Is there really anything wrong with Dungey?
A few weeks ago Jason Weigandt wrote a brilliant article questioning what was up with Ryan Dungey (read it here).
But what if there isn’t anything wrong with Dungey? Maybe Dungey is staying the same as he has been and the riders around him have lifted their level?
Traditionally Dungey has never been the fastest guy on the track, he has just been right there pushing the fastest guy to his limit, usually forcing mistakes. If they made one, Dungey won, if they didn’t, he came second.
Ryan Villopoto had figured out that to beat Dungey you needed to be faster (not easy in itself) but also maintain his consistency and not make mistakes. RV broke his leg in 2010 as Dungey won his first supercross championship trying to chase him down in the points. But from 2011 to 2014 RV walked the tightrope of extra speed and maintaining enough consistency to take four titles in a row.
With Villopoto’s leap to MXGP in 2015 and subsequent retirement it left the door open for Dungey to do his thing and neither Eli Tomac or Ken Roczen, who had the raw speed to win against Dungey, could figure out the consistency or race execution to win the title.
His association with Aldon Baker gave Dungey that added bit of aggression in the opening laps and made Ryan’s race execution almost flawless, added to his famed consistency it was very hard to beat.
That gave the smartest man in racing two supercross titles in a row and also that extra bit of confidence. “I trusted him with my riding,” explained Dungey on his alliance with Baker back in 2015, “I didn’t have to focus on what am I going to do on Monday, what am I going to do on Tuesday, I didn’t second guess it at all because he has 12/13 plus years with top professional athletes.”
But even then, when Tomac and Roczen were “on,” Dungey still didn’t win, but he would always take a second or third and win the next weekend when Tomac or Roczen didn’t execute the perfect race. It was relentless pressure from the relentless racer who forced you to ride perfect to win.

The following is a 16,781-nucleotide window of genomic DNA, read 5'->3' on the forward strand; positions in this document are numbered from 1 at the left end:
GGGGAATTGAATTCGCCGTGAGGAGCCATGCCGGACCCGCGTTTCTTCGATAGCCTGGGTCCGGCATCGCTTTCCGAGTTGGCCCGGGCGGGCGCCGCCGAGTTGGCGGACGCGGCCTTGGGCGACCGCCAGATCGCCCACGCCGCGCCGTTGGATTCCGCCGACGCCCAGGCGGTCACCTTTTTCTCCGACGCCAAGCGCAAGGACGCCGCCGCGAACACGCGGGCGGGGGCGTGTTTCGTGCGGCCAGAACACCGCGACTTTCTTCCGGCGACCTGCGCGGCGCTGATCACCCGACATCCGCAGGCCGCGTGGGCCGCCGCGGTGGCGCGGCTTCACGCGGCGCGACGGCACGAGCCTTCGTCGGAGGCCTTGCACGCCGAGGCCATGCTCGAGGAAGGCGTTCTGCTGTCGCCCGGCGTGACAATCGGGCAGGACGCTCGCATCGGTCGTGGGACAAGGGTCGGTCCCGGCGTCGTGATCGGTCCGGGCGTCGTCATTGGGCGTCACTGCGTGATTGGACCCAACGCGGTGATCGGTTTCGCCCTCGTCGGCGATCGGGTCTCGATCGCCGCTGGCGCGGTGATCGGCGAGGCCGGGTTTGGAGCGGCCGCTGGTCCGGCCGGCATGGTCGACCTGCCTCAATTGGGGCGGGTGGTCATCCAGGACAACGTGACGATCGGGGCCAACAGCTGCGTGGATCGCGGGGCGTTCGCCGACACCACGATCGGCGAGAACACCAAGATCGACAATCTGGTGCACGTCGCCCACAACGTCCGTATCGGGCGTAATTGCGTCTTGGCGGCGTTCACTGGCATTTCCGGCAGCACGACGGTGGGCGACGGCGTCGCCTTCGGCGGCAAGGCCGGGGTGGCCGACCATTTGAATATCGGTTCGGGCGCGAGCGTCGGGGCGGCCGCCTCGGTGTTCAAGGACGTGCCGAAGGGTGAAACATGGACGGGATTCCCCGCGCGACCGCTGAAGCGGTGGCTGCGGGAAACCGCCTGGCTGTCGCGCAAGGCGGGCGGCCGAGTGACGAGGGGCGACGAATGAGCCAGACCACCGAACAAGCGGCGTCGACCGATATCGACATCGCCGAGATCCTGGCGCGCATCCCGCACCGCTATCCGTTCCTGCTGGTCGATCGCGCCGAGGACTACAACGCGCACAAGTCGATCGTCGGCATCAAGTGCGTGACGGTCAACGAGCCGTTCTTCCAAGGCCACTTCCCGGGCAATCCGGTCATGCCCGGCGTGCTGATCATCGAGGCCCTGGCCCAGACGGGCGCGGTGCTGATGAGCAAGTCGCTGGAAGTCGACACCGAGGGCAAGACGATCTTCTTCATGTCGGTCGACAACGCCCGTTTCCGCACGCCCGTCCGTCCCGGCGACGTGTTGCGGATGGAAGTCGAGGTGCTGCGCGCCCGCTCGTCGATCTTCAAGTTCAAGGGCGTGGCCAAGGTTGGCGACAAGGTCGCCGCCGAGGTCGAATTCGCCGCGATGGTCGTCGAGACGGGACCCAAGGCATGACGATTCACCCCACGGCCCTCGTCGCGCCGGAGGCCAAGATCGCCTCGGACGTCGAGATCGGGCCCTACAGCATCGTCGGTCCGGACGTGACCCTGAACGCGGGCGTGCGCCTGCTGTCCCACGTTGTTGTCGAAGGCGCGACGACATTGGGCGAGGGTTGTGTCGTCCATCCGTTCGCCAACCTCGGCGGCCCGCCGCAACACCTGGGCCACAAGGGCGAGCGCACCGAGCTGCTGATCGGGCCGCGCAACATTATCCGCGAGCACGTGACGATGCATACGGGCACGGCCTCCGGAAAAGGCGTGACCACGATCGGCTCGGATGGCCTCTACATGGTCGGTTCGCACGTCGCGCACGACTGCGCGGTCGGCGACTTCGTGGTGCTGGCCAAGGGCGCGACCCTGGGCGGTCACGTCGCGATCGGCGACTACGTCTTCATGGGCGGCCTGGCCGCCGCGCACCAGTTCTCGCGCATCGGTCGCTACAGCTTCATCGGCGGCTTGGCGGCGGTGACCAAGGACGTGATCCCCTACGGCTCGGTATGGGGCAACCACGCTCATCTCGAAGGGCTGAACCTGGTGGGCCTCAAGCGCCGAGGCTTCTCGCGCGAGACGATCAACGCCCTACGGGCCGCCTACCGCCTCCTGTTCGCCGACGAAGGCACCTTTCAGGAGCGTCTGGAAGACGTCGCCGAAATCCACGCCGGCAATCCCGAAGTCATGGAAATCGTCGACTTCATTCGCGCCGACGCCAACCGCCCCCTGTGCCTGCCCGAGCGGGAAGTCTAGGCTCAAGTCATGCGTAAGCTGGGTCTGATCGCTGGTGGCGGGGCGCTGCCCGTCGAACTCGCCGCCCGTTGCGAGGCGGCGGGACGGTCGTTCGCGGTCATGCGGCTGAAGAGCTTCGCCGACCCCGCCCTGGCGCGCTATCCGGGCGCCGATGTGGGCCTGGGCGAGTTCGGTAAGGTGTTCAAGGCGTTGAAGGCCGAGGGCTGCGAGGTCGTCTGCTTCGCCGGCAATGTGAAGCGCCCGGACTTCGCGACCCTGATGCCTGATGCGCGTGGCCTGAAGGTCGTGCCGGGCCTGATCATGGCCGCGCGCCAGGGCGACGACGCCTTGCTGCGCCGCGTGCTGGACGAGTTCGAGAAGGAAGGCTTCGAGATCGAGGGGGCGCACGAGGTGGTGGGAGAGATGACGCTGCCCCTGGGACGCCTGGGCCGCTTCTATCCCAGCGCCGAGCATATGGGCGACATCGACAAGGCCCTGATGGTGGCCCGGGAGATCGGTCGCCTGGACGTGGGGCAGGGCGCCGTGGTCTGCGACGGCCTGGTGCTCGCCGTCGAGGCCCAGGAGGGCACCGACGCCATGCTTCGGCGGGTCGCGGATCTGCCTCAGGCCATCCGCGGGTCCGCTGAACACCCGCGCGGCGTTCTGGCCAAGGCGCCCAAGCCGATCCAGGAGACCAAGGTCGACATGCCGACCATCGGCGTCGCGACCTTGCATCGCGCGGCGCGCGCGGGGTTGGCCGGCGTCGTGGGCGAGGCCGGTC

However, even last year when Roczen got things figured out on the Suzuki at the end of the supercross season he had Dungey’s number and once they went to outdoors Dungey didn’t have an answer as Roczen dominated the championship and Ryan surprisingly crashed out of the season.
Again at the start of the 2017 season Roczen was edging Dungey on speed but this time also executing the race to get the wins putting him in control of the championship… until that horrifying crash that put him out for the season.
That gave the championship lead to Dungey and his strategy of riding fast but smart had put him in pole position for the title again.
Eli Tomac wasn’t executing at that point, and now that he is, Dungey is looking at seconds and thirds.
Right now Tomac is trying to walk the tightrope Villopoto had perfected, but he is still 12 points behind and can’t make a mistake. Yet again Dungey is putting the pressure on his rivals to be perfect, if Tomac every race from now to the end of the season he is champion, anything less and Dungey will more than likely lift the title.
Dungey is doing what he always has, he is the smartest racer out there as well as being very fast. He tries to win every race but won’t crash out going above his comfort zone.
If Tomac does beat him to the championship he will have earned it the hard way because Dungey just doesn’t give titles away you have to beat him with an almost impossible mixture or incredible speed and ruthless consistency. Most of the time, it doesn’t work and Dungey brings home the titles.
His trainer Aldon Baker freely admitted that Dungey’s strategy is to remain healthy not risk injury going for race wins. “Could he be a lot faster? Probably,” admits Baker. “But then he would be on the edge on the 50/50 of going down and hurting yourself. You’ve got to remember the goals in the sport is to stay healthy, the team pays you for championships. Wins are good and that’s fantastic but the goals are championships.”
The ill-fated SMX last autumn was a microcosm of Dungey’s career; Gajser, Febvre and Herlings won the three races but Dungey won the overall through consistency, no mistakes and always being in podium contention. No-one does that better than Dungey, the guy is a podium machine.
But let’s leave the last word to Ryan Dungey himself, who summed his intelligent racing philosophy up back in 2015, saying: “You can go fast, you can go balls to the wall and set times faster than everybody else. But how long are you going to get away with riding on the edge that you can’t even handle or control? It’s not the fastest guy who wins, a lot of people just don’t understand.”